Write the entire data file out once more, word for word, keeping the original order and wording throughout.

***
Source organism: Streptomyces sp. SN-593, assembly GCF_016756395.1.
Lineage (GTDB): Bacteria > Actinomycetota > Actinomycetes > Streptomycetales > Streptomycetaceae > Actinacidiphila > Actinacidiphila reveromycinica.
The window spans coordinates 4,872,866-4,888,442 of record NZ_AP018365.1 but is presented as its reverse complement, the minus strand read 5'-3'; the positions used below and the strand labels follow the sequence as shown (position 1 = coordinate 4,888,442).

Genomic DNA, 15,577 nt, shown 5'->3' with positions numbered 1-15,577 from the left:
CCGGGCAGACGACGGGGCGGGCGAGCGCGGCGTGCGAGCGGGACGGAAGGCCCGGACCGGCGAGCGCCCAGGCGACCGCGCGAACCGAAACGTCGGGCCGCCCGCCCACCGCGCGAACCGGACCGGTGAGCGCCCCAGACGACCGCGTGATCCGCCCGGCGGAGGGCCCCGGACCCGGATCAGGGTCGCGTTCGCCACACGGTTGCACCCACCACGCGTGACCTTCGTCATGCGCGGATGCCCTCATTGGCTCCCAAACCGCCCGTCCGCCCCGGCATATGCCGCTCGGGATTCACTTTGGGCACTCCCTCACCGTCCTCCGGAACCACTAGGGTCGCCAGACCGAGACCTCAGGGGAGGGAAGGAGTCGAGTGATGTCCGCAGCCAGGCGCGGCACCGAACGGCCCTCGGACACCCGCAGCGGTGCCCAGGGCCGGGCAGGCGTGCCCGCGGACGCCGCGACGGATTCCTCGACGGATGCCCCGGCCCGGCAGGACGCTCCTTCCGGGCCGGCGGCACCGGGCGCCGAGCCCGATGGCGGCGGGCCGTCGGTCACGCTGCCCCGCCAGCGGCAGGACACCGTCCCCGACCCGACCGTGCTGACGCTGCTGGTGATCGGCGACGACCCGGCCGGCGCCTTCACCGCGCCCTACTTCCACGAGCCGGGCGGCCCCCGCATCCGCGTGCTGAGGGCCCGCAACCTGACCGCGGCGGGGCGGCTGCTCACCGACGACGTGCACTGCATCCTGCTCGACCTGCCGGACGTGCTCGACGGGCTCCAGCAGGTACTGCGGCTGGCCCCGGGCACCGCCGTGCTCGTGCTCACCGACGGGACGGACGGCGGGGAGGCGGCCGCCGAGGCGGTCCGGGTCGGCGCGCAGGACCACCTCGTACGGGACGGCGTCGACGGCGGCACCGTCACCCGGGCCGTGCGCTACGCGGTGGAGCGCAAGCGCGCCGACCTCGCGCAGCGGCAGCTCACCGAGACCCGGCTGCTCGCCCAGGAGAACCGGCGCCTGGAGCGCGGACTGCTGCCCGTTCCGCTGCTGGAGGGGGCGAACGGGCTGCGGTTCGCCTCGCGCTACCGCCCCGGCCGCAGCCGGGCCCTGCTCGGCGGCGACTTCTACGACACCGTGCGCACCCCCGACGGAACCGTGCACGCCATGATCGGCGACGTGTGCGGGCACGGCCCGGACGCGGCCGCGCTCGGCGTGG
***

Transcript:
Source organism: Streptomyces sp. SN-593, assembly GCF_016756395.1.
Lineage (GTDB): Bacteria > Actinomycetota > Actinomycetes > Streptomycetales > Streptomycetaceae > Actinacidiphila > Actinacidiphila reveromycinica.
The window spans coordinates 4,872,866-4,888,442 of record NZ_AP018365.1 but is presented as its reverse complement, the minus strand read 5'-3'; the positions used below and the strand labels follow the sequence as shown (position 1 = coordinate 4,888,442).

Genomic DNA, 15,577 nt, shown 5'->3' with positions numbered 1-15,577 from the left:
CCGGGCAGACGACGGGGCGGGCGAGCGCGGCGTGCGAGCGGGACGGAAGGCCCGGACCGGCGAGCGCCCAGGCGACCGCGCGAACCGAAACGTCGGGCCGCCCGCCCACCGCGCGAACCGGACCGGTGAGCGCCCCAGACGACCGCGTGATCCGCCCGGCGGAGGGCCCCGGACCCGGATCAGGGTCGCGTTCGCCACACGGTTGCACCCACCACGCGTGACCTTCGTCATGCGCGGATGCCCTCATTGGCTCCCAAACCGCCCGTCCGCCCCGGCATATGCCGCTCGGGATTCACTTTGGGCACTCCCTCACCGTCCTCCGGAACCACTAGGGTCGCCAGACCGAGACCTCAGGGGAGGGAAGGAGTCGAGTGATGTCCGCAGCCAGGCGCGGCACCGAACGGCCCTCGGACACCCGCAGCGGTGCCCAGGGCCGGGCAGGCGTGCCCGCGGACGCCGCGACGGATTCCTCGACGGATGCCCCGGCCCGGCAGGACGCTCCTTCCGGGCCGGCGGCACCGGGCGCCGAGCCCGATGGCGGCGGGCCGTCGGTCACGCTGCCCCGCCAGCGGCAGGACACCGTCCCCGACCCGACCGTGCTGACGCTGCTGGTGATCGGCGACGACCCGGCCGGCGCCTTCACCGCGCCCTACTTCCACGAGCCGGGCGGCCCCCGCATCCGCGTGCTGAGGGCCCGCAACCTGACCGCGGCGGGGCGGCTGCTCACCGACGACGTGCACTGCATCCTGCTCGACCTGCCGGACGTGCTCGACGGGCTCCAGCAGGTACTGCGGCTGGCCCCGGGCACCGCCGTGCTCGTGCTCACCGACGGGACGGACGGCGGGGAGGCGGCCGCCGAGGCGGTCCGGGTCGGCGCGCAGGACCACCTCGTACGGGACGGCGTCGACGGCGGCACCGTCACCCGGGCCGTGCGCTACGCGGTGGAGCGCAAGCGCGCCGACCTCGCGCAGCGGCAGCTCACCGAGACCCGGCTGCTCGCCCAGGAGAACCGGCGCCTGGAGCGCGGACTGCTGCCCGTTCCGCTGCTGGAGGGGGCGAACGGGCTGCGGTTCGCCTCGCGCTACCGCCCCGGCCGCAGCCGGGCCCTGCTCGGCGGCGACTTCTACGACACCGTGCGCACCCCCGACGGAACCGTGCACGCCATGATCGGCGACGTGTGCGGGCACGGCCCGGACGCGGCCGCGCTCGGCGTGG